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The One That Got Away: A Windows Phone Bug That Cannot Be Solved

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The One That Got Away: A Windows Phone Bug That Cannot Be Solved

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A project I was recently working on ran up against an interesting bug and, unfortunately, it was a bug we had to ship the app with in the end. My main reason for sharing this is in the hope that should you find this same bug that you know you are not alone and maybe it gives you some ideas what you can do. Not only did we find this bug, but we have been able to confirm this happens to a number of other apps in the store.

The Issue

The app itself is an audio streaming app, except it is not real streaming, it is actually HTTP progressive downloading and playing the file as it downloads. The problem we had is that when it finished playing one file, it would not load the next file. Part of the pain for us is that this is a pretty hard scenario to identify as it has these requirements for the bug to raise it’s ugly head:

  1. It is related to network only. If the file was on disk already it would work every time.
  2. It only happens when on battery. Plug the phone in or the emulator (which is always “plugged-in”) and it won’t show the issue.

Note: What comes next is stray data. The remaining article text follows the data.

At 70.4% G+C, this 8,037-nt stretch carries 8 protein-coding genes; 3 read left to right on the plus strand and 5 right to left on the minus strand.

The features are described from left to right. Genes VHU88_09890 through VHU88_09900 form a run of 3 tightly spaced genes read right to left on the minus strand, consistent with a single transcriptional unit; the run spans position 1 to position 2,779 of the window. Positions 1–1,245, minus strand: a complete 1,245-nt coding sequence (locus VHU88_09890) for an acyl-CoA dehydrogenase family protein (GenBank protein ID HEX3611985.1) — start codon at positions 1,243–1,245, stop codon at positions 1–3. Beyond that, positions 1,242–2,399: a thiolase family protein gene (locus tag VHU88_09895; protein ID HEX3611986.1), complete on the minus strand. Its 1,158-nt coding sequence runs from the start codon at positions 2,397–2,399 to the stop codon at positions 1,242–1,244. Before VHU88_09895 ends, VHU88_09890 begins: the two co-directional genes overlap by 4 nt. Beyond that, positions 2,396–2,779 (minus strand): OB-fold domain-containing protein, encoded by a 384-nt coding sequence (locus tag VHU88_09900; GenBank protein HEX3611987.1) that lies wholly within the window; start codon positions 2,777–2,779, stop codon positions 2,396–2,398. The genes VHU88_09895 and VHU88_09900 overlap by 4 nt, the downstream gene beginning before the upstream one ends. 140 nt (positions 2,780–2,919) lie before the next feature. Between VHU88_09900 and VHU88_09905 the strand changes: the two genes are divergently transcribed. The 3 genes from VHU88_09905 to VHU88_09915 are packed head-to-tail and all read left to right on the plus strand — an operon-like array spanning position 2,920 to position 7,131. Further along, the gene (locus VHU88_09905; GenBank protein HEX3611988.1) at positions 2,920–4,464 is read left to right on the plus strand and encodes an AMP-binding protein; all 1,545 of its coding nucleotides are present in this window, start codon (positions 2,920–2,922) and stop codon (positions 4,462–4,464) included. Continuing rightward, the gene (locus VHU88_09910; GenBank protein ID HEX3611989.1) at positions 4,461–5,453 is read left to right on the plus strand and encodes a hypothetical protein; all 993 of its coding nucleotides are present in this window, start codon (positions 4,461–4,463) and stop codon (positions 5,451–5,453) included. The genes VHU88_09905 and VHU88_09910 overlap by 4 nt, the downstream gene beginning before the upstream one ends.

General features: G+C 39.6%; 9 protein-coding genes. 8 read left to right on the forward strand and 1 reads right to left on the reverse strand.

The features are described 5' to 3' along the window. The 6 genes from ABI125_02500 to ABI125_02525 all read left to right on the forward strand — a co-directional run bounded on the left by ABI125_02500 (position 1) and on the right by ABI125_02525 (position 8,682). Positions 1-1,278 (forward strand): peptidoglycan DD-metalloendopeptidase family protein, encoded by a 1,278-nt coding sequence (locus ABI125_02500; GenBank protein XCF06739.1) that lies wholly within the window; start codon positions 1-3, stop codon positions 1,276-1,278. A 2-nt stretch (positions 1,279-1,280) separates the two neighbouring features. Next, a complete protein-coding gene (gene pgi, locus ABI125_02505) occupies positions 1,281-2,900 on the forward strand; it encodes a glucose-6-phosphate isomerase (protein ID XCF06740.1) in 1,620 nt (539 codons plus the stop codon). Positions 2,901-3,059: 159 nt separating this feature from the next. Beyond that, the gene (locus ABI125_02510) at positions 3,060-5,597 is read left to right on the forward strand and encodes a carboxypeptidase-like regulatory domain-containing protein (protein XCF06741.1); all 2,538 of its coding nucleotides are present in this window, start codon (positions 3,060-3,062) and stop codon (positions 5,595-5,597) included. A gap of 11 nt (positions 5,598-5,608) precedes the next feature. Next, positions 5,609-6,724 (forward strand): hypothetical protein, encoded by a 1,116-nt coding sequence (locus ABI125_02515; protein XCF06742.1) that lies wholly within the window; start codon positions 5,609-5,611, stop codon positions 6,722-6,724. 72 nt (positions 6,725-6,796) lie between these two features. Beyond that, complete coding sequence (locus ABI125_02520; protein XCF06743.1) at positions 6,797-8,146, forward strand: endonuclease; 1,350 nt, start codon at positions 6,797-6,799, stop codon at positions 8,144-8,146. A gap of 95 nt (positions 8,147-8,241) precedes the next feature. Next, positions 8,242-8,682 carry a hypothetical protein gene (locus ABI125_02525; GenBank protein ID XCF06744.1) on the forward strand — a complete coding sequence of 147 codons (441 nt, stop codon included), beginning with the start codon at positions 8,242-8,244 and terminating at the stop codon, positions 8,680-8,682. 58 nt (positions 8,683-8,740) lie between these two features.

3. The screen must be locked & off. Any interaction with the device causes the problem not to appear.
  4. If it is playing a file, it will finish that file fine. The issue only happens when we skip to the next file
  5. It will not raise any errors or exceptions – it just silently does not play the next file.
  6. This is using background audio, so it is not that the app is being suspended.

We tried everything as a team and could not solve it, so we escalated to Windows phone support. This was the first time I dealt with premier Windows phone dev support, and while they cost a lot, they know their stuff and could help out to confirm out understanding and give us some ideas to work around the problem.

Root Cause

The cause is this: when the phone is on battery and there is no interaction, the phone lowers the signal strength of the antennas. This is to save battery, but it also means that your HTTP connections could be too slow to work properly and so the audio won’t play.


This does not seem to happen with the Windows Phone 8.0 Silverlight apps, which have a different way of handling background audio, however moving from Universal apps to that maybe too costly (it was for us). The other option is to use real streaming and it is less impacted by this and also you can do a lot of smart server side stuff to ensure it keeps running.


This happened on Windows phone 8.1 and it looks like it still happens on Windows 10 for phone. The official response is “by design”, although I think it is more a unexpected side effect of a number of design decisions; but it could change. If you think it should change, please vote on the user voice item for this so that the product team can see enough people care about resolving it.

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Published at DZone with permission of Robert Maclean, DZone MVB. See the original article here.

Opinions expressed by DZone contributors are their own.


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